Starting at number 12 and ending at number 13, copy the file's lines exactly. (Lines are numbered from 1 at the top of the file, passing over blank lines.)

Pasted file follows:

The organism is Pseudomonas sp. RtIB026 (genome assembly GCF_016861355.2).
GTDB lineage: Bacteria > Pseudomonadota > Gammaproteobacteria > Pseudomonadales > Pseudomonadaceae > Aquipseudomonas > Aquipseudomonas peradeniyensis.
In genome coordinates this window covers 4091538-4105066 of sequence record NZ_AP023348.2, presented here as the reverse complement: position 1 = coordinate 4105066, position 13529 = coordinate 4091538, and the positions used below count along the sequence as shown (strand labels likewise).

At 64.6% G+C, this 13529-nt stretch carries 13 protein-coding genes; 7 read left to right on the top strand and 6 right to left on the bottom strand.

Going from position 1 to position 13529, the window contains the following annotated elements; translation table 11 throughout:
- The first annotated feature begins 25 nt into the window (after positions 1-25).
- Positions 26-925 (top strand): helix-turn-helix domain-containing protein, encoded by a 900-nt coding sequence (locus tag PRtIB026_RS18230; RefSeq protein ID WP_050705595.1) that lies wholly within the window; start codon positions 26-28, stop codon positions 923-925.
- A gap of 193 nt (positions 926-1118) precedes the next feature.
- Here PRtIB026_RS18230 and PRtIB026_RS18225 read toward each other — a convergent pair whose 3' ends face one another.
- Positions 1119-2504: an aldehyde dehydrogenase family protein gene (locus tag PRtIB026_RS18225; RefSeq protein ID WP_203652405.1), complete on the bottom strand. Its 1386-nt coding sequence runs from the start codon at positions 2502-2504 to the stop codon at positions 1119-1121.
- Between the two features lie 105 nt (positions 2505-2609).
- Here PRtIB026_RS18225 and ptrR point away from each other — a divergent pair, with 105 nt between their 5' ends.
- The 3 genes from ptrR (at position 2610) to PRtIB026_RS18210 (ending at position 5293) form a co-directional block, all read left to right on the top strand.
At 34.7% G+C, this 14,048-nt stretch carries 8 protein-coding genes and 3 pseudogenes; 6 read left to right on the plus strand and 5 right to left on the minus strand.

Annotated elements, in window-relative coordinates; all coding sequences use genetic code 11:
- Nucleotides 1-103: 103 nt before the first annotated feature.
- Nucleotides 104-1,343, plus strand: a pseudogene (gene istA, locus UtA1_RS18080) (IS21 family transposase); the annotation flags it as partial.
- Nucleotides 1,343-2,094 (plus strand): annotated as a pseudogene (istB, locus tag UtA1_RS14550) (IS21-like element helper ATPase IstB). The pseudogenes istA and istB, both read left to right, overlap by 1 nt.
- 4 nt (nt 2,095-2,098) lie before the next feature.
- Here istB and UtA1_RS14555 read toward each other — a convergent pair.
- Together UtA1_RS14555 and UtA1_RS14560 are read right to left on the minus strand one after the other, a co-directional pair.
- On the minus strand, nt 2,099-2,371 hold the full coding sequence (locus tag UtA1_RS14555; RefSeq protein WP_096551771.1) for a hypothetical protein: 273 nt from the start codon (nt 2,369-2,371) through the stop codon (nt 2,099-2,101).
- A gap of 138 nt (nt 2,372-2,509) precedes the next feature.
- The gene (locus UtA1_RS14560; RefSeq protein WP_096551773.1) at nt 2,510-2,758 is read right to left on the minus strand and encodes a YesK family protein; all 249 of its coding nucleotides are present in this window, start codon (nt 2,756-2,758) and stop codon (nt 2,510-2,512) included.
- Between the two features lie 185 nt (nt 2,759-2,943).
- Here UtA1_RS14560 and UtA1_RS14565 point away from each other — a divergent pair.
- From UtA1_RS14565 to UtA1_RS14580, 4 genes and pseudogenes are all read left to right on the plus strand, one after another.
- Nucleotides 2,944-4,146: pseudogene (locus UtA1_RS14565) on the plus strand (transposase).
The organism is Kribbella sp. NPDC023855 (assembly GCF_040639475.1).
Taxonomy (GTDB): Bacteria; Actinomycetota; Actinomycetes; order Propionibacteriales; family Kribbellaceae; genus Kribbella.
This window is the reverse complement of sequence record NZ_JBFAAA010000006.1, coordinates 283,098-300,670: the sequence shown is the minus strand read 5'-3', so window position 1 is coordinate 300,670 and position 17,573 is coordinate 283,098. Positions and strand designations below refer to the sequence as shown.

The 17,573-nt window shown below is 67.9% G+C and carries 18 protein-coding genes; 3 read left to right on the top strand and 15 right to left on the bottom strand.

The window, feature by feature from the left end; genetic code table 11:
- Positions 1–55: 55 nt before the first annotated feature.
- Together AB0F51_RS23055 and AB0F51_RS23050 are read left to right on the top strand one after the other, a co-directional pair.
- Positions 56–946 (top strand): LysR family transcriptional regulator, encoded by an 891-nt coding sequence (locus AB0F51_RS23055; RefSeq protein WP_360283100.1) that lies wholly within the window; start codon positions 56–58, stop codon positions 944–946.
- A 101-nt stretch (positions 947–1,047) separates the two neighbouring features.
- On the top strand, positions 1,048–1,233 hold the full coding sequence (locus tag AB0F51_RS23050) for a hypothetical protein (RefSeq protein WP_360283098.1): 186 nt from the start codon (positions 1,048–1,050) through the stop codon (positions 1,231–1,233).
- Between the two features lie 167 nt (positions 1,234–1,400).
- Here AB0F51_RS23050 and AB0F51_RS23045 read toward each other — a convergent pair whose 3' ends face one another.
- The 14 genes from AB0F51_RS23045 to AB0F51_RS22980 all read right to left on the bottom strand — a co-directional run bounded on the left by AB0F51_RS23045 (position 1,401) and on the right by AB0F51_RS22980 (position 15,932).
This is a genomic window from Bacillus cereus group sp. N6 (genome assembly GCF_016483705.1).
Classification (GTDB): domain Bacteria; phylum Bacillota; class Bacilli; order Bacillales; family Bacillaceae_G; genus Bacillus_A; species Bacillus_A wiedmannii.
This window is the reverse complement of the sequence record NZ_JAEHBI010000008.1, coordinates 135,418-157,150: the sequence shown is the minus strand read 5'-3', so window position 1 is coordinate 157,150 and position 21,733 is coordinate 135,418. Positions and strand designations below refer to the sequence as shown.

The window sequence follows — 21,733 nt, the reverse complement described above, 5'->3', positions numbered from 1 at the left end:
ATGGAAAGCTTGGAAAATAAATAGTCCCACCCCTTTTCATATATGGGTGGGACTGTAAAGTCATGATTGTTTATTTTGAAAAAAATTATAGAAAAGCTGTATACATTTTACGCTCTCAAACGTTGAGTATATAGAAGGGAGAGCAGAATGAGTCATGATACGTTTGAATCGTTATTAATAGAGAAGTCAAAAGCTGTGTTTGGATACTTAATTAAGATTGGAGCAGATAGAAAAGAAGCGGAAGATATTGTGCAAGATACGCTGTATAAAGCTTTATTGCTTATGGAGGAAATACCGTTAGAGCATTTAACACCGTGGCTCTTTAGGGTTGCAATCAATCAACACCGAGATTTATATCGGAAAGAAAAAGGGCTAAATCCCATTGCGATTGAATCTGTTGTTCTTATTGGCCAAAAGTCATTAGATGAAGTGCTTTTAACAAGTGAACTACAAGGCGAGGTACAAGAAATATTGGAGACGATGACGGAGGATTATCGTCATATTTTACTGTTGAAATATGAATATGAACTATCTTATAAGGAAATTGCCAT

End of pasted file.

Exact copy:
- Here PRtIB026_RS18225 and ptrR point away from each other — a divergent pair, with 105 nt between their 5' ends.
- The 3 genes from ptrR (at position 2610) to PRtIB026_RS18210 (ending at position 5293) form a co-directional block, all read left to right on the top strand.